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Ask Dr. Pete: What is Green Chemistry?
A product inventor, innovator, and sustainability expert, he’s the brains behind our Bio Laundry Detergent and was a founding member of The Sustainability Consortium. Last month he covered how water hardness or softness affects the efficacy of your cleaning products. This month he’s back with a thoughtful explainer on Green Chemistry—and why it matters today.
How would you define “green” chemistry? What does that mean? Why does it matter?
“Reduce, reuse and recycle” has been promoted and practiced over the past decade. But we have seen steady increases of toxic and non-degradable waste per capita released into the air, land and water during the same time. What is the reason for this?
One simple explanation is that the living standards in the US and around the world have been incrementally improved over time, so people consume more and generate more waste. That is true, and our collective efforts to “reduce, reuse and recycle” have not been able to offset the incremental trend of consumption and waste generation.
Drilling deeper to the root cause, though, we found that business costs have also been preventing larger scale implementation of “reduce, reuse and recycle.” Taking the current plastic wastes crisis as an example, the industry has been producing more plastics with a variety of functionalities at lower costs. In many cases, the costs to recycle and reuse those plastics are much higher than just purchasing virgin plastics. That makes the plastic recycling business more like a corporate charity or something that requires public sponsorship.
But it does not have to be this way. Aluminum containers for example are well accepted for beverage and food products (and now used by Dirty Labs for our bio laundry detergents). Recycled aluminum bottles have much lower production cost and energy consumption (around 90% reduction) when compared with those made from prime aluminum. So the post-consumer aluminum containers are sought after by the recycling businesses and have a 70% recycling rate on average. Aluminum is also perpetually recyclable. In contrast, plastics lose their functional value after being recycled a few times.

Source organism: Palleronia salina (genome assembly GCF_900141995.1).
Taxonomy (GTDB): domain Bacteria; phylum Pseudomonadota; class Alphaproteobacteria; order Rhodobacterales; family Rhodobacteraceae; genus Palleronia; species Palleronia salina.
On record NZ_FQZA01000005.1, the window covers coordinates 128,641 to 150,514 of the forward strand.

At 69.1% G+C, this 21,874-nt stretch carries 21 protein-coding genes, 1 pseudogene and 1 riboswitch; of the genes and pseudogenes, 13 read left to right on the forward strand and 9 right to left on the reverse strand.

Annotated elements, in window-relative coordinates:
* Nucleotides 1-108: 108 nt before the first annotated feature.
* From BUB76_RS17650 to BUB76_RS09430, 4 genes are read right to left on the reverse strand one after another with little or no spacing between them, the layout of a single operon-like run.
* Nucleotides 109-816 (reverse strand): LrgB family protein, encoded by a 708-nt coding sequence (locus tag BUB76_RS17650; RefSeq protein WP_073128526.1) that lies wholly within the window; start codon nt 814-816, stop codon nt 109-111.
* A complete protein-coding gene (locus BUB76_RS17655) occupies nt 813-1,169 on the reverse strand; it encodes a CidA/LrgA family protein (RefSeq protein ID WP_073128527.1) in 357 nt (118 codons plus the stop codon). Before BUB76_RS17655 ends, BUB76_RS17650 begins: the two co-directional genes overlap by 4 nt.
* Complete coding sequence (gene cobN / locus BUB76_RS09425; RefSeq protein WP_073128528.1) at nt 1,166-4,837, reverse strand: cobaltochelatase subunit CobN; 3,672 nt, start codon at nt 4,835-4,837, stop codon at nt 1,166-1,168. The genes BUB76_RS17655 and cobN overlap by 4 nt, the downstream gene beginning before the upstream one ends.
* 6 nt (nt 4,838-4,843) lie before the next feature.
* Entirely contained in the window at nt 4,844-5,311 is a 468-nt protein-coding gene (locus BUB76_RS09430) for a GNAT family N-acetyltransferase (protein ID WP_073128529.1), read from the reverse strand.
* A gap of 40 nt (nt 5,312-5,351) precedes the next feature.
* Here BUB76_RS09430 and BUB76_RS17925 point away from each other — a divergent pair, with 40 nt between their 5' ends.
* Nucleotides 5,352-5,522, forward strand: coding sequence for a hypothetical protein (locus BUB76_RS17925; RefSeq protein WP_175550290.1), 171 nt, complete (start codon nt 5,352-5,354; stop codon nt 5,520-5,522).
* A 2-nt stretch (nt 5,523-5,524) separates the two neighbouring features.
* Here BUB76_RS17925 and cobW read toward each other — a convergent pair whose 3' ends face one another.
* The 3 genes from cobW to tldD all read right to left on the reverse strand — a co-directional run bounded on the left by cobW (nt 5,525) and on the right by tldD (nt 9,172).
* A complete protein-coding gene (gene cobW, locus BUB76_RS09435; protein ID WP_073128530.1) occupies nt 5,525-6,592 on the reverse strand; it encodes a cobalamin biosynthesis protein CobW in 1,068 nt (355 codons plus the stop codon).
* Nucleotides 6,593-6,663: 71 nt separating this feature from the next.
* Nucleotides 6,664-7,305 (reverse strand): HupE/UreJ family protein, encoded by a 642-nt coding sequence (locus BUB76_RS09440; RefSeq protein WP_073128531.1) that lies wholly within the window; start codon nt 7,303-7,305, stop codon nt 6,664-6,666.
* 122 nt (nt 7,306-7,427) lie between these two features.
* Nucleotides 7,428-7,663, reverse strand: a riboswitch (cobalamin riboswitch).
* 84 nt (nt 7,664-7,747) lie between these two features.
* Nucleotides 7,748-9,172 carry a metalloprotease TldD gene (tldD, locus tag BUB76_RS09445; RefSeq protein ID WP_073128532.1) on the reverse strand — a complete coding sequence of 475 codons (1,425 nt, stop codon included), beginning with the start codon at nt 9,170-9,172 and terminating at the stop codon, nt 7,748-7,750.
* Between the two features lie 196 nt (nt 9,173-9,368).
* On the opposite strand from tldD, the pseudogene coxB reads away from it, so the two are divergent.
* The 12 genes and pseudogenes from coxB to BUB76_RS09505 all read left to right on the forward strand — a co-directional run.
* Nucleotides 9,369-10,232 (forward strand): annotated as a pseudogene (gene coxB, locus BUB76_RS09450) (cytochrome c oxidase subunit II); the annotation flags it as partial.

However, the industry cannot afford to simply replace all the plastic containers with aluminum ones. In many applications, plastics are much more flexible to be fabricated into different shapes and features at affordable costs. Some would say the logical next step is to invent new materials that behave like plastics, but are technically and economically more recyclable or biodegradable. And indeed, bioplastics have been explored, with noticeable progress made recently. That type of innovative work in general is referred to as Green Chemistry.
Green Chemistry requires a holistic view and approach from production to end of use, which is referred to as the Life Cycle Assessment (LCA). LCA study results sometimes trigger surprises and controversies because they are contrary to people’s conventional perceptions. For example, the polyvinyl alcohol (often referred to as PVA or PVOH) water soluble film has been used as a primary packaging material for the increasingly popular unit dose laundry detergent pods. Because of PVA film’s light weight, many would think that it has a sustainability advantage over the conventional pourable plastic detergent jug. But a recent LCA study on laundry detergent packaging suggests the opposite, in terms of the overall energy consumption, global warming potential, and other environmental and human toxicity indicators.
Admittedly, the life cycle aspects of Green Chemistry can be complicated given the multiple impact factors involved. But understanding the issues under such a framework and creating more transparency to the public are the prerequisite toward real problem solutions.
Ultimately, Green Chemistry is about designing better materials and processes to make a product with less harmful waste throughout the product’s entire life cycle, and this is precisely what we are working so hard at here at Dirty Labs with laundry detergent.